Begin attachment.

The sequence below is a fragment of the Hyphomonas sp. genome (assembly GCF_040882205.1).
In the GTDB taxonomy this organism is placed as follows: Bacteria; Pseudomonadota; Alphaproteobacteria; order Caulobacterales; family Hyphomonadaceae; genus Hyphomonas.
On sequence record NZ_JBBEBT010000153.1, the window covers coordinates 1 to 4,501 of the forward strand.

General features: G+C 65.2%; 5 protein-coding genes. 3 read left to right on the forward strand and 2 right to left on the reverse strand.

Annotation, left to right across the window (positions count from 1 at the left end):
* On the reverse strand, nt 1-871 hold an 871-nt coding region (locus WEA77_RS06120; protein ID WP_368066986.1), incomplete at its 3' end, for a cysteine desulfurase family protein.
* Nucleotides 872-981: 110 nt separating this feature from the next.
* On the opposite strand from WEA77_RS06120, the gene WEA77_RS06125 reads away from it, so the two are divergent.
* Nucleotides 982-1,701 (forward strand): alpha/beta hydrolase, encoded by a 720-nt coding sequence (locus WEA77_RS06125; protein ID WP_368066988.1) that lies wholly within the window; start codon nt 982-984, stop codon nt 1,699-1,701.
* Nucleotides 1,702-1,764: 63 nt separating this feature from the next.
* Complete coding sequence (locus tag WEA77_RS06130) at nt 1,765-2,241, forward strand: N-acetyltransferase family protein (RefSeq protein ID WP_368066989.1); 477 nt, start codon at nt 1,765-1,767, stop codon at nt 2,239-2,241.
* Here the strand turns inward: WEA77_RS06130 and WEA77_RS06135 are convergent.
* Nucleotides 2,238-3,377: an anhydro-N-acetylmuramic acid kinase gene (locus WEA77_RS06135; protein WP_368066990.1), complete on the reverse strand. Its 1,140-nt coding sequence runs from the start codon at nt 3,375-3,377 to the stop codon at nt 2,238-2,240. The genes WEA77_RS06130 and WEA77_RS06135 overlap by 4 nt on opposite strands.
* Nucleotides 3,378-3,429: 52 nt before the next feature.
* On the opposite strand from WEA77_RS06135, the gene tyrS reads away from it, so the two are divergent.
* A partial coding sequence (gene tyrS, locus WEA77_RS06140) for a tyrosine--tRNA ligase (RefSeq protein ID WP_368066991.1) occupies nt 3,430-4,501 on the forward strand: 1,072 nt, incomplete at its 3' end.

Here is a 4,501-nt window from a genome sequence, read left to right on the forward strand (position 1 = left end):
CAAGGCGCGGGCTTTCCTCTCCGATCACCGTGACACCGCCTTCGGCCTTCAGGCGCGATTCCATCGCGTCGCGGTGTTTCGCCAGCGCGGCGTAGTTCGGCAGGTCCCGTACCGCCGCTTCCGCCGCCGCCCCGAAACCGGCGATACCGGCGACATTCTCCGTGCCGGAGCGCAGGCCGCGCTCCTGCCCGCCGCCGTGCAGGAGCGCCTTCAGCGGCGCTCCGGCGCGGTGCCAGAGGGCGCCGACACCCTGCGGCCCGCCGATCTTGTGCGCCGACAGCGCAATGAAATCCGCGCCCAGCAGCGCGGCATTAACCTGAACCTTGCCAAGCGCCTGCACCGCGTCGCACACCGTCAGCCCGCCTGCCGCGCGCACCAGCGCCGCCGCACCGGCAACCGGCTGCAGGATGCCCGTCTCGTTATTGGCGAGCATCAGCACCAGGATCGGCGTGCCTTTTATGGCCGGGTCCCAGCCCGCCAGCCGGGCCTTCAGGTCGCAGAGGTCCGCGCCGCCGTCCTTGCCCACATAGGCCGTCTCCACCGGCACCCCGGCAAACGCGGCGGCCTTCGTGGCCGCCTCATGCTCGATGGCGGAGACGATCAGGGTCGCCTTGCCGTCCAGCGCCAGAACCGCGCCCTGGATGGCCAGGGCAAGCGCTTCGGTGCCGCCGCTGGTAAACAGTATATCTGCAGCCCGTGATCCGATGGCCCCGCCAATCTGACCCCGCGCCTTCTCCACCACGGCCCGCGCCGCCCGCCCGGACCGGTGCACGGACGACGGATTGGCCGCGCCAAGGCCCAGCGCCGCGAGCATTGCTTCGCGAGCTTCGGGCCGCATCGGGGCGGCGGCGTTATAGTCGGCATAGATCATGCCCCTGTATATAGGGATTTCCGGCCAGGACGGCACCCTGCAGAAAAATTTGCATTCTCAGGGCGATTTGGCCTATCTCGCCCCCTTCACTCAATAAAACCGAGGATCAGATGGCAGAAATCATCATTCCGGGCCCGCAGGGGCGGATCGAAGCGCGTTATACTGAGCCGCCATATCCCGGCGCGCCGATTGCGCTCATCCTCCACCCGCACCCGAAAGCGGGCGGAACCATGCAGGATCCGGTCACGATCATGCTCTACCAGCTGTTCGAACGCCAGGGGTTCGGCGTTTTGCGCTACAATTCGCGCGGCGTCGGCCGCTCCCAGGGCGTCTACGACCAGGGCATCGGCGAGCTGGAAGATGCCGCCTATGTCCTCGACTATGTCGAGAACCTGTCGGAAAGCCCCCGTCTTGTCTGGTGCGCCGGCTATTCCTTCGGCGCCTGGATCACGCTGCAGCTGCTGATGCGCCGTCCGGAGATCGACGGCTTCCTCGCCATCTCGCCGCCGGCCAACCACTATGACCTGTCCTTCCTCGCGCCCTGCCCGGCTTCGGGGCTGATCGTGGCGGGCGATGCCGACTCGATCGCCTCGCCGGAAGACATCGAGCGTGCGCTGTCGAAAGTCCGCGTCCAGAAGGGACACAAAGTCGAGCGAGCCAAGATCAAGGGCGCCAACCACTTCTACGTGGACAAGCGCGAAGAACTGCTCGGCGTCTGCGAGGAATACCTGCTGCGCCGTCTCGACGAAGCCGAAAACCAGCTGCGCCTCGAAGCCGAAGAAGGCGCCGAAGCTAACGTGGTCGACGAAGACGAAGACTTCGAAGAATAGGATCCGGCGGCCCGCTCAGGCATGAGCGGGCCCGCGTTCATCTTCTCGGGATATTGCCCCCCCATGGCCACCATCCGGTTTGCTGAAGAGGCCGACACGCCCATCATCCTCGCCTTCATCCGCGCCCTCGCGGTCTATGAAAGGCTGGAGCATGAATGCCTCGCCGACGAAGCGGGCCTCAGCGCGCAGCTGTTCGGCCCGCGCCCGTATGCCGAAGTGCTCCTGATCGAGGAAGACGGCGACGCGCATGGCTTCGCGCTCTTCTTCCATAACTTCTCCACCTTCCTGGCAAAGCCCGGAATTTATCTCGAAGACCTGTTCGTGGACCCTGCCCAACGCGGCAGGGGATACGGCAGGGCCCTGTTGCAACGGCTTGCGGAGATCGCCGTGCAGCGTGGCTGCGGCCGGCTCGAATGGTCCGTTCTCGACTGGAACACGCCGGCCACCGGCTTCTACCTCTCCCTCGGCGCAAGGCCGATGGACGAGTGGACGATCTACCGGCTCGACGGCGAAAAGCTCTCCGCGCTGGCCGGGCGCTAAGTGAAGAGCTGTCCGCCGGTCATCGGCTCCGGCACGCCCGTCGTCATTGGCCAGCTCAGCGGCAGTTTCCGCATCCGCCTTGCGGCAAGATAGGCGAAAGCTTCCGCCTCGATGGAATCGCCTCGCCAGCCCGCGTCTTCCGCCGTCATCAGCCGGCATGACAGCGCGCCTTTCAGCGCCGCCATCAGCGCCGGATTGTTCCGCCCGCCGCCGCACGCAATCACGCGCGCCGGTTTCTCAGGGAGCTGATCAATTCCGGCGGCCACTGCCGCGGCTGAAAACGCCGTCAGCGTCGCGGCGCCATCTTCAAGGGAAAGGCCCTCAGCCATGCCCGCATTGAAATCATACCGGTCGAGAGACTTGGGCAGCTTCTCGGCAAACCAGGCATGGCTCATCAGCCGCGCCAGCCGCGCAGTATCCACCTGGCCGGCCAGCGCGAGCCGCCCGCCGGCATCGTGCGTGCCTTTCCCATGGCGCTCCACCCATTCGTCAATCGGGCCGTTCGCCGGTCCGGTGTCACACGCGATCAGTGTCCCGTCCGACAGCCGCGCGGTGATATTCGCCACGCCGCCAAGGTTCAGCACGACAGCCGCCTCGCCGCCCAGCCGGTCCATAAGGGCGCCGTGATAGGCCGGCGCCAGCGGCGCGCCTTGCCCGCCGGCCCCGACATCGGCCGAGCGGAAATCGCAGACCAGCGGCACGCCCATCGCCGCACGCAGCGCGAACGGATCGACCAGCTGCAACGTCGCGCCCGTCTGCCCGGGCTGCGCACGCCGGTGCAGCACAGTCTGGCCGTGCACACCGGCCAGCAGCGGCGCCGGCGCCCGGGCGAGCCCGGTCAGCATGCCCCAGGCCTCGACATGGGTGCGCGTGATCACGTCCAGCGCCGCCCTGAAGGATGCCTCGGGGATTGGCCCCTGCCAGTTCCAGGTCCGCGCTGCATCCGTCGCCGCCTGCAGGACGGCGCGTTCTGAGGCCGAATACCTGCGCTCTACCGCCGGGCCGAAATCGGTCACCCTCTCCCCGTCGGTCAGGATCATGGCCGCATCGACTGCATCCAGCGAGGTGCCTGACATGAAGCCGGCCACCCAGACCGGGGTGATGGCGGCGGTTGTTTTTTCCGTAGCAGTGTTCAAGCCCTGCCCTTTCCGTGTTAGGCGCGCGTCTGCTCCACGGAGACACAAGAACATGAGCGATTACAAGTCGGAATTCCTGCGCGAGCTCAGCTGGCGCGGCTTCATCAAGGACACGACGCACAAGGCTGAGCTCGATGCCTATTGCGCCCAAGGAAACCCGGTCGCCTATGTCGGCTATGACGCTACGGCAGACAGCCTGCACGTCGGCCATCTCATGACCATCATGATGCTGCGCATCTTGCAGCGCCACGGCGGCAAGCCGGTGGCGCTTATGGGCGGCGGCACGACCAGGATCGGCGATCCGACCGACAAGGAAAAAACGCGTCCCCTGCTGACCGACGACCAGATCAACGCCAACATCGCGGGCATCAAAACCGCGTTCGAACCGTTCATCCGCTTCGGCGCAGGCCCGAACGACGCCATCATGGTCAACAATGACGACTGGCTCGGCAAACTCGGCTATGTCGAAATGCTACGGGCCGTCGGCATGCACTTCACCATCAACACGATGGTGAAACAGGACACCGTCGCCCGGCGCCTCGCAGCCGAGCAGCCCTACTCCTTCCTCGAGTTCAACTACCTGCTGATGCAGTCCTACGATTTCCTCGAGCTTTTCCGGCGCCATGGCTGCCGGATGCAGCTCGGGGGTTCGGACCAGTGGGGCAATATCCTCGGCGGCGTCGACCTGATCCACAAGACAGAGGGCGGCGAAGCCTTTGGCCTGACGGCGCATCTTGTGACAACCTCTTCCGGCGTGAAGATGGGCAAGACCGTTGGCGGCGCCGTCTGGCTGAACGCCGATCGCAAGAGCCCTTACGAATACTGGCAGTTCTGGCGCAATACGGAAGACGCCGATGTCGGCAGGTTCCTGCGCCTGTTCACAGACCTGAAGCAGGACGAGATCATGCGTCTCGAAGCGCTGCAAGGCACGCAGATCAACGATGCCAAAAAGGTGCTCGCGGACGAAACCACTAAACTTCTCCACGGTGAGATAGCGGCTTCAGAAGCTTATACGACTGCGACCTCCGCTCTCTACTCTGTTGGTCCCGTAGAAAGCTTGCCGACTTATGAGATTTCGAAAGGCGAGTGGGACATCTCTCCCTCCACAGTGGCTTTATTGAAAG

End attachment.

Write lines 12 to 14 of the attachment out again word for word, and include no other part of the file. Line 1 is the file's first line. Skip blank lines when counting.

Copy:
* Here the strand turns inward: WEA77_RS06130 and WEA77_RS06135 are convergent.
* Nucleotides 2,238-3,377: an anhydro-N-acetylmuramic acid kinase gene (locus WEA77_RS06135; protein WP_368066990.1), complete on the reverse strand. Its 1,140-nt coding sequence runs from the start codon at nt 3,375-3,377 to the stop codon at nt 2,238-2,240. The genes WEA77_RS06130 and WEA77_RS06135 overlap by 4 nt on opposite strands.
* Nucleotides 3,378-3,429: 52 nt before the next feature.